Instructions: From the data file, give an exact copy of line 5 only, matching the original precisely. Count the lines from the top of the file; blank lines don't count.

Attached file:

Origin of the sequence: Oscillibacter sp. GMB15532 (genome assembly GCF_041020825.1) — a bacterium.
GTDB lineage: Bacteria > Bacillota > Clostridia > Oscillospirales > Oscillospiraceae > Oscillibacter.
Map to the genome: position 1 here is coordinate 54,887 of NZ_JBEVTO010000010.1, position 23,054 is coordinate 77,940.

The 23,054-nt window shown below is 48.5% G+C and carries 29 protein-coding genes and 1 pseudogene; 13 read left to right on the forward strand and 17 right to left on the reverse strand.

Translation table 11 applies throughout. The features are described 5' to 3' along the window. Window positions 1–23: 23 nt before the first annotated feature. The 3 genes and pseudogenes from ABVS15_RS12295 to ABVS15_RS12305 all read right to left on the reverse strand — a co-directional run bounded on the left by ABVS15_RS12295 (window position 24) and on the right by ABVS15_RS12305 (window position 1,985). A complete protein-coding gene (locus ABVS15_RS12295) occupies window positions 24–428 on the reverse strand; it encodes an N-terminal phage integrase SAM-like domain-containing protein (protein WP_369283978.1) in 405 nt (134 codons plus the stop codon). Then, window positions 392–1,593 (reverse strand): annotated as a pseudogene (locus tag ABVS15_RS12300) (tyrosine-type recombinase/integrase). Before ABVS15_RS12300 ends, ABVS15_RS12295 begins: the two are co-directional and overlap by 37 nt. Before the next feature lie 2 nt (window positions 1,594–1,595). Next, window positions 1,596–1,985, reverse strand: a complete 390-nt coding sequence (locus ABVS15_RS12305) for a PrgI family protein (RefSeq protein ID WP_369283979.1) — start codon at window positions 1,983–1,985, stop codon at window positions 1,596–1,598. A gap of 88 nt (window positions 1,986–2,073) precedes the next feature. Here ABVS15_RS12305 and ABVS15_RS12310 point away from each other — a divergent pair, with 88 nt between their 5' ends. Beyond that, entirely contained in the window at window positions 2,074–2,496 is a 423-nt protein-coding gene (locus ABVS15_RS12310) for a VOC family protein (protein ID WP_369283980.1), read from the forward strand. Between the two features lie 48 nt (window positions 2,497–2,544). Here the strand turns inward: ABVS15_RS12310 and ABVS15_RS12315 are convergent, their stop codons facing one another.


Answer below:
Translation table 11 applies throughout. The features are described 5' to 3' along the window. Window positions 1–23: 23 nt before the first annotated feature. The 3 genes and pseudogenes from ABVS15_RS12295 to ABVS15_RS12305 all read right to left on the reverse strand — a co-directional run bounded on the left by ABVS15_RS12295 (window position 24) and on the right by ABVS15_RS12305 (window position 1,985). A complete protein-coding gene (locus ABVS15_RS12295) occupies window positions 24–428 on the reverse strand; it encodes an N-terminal phage integrase SAM-like domain-containing protein (protein WP_369283978.1) in 405 nt (134 codons plus the stop codon). Then, window positions 392–1,593 (reverse strand): annotated as a pseudogene (locus tag ABVS15_RS12300) (tyrosine-type recombinase/integrase). Before ABVS15_RS12300 ends, ABVS15_RS12295 begins: the two are co-directional and overlap by 37 nt. Before the next feature lie 2 nt (window positions 1,594–1,595). Next, window positions 1,596–1,985, reverse strand: a complete 390-nt coding sequence (locus ABVS15_RS12305) for a PrgI family protein (RefSeq protein ID WP_369283979.1) — start codon at window positions 1,983–1,985, stop codon at window positions 1,596–1,598. A gap of 88 nt (window positions 1,986–2,073) precedes the next feature. Here ABVS15_RS12305 and ABVS15_RS12310 point away from each other — a divergent pair, with 88 nt between their 5' ends. Beyond that, entirely contained in the window at window positions 2,074–2,496 is a 423-nt protein-coding gene (locus ABVS15_RS12310) for a VOC family protein (protein ID WP_369283980.1), read from the forward strand. Between the two features lie 48 nt (window positions 2,497–2,544). Here the strand turns inward: ABVS15_RS12310 and ABVS15_RS12315 are convergent, their stop codons facing one another.